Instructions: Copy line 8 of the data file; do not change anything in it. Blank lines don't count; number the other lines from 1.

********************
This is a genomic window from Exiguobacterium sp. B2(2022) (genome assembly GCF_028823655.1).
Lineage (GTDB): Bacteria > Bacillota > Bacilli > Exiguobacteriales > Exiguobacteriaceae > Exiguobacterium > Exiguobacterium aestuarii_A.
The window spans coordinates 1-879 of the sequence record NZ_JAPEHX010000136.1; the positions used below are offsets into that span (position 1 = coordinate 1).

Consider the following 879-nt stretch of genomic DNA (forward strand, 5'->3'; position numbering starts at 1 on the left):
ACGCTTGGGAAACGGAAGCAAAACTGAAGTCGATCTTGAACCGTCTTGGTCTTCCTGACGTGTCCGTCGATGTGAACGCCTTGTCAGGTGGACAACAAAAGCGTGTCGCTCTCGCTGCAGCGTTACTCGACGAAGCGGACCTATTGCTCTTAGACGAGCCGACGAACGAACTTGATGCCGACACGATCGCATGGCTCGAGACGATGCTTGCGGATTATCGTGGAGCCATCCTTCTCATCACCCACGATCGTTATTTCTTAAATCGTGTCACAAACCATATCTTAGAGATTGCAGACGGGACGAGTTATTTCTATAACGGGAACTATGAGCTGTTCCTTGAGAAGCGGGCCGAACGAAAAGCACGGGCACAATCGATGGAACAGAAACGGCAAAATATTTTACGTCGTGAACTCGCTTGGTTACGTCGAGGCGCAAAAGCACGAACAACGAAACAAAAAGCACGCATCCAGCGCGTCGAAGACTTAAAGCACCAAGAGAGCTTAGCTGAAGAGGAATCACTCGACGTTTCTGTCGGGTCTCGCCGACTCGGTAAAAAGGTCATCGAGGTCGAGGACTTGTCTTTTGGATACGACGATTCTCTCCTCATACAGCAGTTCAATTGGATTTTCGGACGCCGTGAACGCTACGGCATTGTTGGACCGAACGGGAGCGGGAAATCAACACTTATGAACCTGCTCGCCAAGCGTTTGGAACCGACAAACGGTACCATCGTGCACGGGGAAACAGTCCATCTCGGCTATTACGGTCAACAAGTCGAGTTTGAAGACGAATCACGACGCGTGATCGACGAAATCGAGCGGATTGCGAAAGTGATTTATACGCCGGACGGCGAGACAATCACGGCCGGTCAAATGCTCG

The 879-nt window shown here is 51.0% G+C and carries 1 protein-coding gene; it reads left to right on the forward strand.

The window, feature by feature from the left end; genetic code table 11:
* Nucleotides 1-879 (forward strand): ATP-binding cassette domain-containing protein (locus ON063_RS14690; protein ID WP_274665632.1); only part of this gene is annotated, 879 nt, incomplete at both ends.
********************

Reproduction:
* Nucleotides 1-879 (forward strand): ATP-binding cassette domain-containing protein (locus ON063_RS14690; protein ID WP_274665632.1); only part of this gene is annotated, 879 nt, incomplete at both ends.